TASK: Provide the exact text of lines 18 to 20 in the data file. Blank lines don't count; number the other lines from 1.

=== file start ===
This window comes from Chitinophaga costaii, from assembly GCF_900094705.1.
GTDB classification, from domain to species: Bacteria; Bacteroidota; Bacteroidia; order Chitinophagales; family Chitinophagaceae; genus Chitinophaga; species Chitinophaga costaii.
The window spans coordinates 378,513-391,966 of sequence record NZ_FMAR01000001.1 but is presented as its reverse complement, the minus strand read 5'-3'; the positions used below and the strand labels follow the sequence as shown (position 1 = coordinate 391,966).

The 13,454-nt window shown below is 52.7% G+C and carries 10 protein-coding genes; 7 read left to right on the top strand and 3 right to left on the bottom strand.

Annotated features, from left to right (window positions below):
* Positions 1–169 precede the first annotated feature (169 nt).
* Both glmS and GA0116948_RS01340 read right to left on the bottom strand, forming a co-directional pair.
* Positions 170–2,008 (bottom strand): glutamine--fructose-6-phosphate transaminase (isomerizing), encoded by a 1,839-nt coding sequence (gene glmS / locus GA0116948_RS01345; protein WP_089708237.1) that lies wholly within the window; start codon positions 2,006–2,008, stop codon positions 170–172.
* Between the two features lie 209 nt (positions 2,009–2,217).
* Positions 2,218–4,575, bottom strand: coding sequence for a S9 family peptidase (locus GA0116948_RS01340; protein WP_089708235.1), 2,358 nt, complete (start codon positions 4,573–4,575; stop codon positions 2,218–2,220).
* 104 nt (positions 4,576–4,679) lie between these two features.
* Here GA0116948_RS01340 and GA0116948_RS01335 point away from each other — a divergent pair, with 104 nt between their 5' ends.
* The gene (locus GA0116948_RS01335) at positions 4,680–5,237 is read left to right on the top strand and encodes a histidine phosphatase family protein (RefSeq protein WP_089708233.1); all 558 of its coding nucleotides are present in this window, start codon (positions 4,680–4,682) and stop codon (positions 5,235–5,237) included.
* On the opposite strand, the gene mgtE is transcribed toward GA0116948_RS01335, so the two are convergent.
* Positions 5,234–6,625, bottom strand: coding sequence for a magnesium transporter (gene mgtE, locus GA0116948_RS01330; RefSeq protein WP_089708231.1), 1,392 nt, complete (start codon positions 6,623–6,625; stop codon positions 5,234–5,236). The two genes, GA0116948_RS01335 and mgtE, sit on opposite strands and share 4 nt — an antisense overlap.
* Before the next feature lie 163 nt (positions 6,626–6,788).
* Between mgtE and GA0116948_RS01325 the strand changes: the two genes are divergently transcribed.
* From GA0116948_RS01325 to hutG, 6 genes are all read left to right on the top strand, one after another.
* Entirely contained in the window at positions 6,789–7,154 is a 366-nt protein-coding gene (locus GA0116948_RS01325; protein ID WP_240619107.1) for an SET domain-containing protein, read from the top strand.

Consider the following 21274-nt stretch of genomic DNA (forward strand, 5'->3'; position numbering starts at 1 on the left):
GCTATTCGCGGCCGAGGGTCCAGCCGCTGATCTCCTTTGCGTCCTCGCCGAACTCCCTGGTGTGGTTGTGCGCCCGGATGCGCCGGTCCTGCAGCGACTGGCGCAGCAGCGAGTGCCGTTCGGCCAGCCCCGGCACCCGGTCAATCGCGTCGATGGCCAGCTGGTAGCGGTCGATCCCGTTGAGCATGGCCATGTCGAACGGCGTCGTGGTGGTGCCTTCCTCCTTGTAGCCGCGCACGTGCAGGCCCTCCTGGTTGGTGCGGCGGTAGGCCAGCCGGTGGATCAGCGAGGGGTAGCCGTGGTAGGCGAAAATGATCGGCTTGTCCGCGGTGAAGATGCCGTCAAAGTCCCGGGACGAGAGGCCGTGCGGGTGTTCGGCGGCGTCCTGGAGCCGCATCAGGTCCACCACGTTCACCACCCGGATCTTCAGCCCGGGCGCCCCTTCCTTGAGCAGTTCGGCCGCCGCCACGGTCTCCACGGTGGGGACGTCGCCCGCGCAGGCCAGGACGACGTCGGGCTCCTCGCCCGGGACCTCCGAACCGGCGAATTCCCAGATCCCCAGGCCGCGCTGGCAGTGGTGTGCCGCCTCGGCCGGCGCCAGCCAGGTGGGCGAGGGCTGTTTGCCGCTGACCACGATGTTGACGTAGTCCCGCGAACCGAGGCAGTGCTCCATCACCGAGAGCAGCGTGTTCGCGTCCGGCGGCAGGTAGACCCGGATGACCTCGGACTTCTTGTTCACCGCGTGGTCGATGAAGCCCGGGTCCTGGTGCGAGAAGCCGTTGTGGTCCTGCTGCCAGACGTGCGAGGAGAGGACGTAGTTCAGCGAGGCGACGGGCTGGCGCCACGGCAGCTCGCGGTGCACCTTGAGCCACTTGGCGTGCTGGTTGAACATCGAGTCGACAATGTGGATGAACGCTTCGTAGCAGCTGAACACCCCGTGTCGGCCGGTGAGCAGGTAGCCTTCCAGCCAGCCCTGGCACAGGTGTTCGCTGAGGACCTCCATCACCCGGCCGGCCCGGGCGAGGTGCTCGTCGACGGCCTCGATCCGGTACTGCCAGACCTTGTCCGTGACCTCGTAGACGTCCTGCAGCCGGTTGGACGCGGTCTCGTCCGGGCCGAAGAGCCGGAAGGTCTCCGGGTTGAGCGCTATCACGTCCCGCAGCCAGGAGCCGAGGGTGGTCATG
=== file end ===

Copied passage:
* From GA0116948_RS01325 to hutG, 6 genes are all read left to right on the top strand, one after another.
* Entirely contained in the window at positions 6,789–7,154 is a 366-nt protein-coding gene (locus GA0116948_RS01325; protein ID WP_240619107.1) for an SET domain-containing protein, read from the top strand.

Consider the following 21274-nt stretch of genomic DNA (forward strand, 5'->3'; position numbering starts at 1 on the left):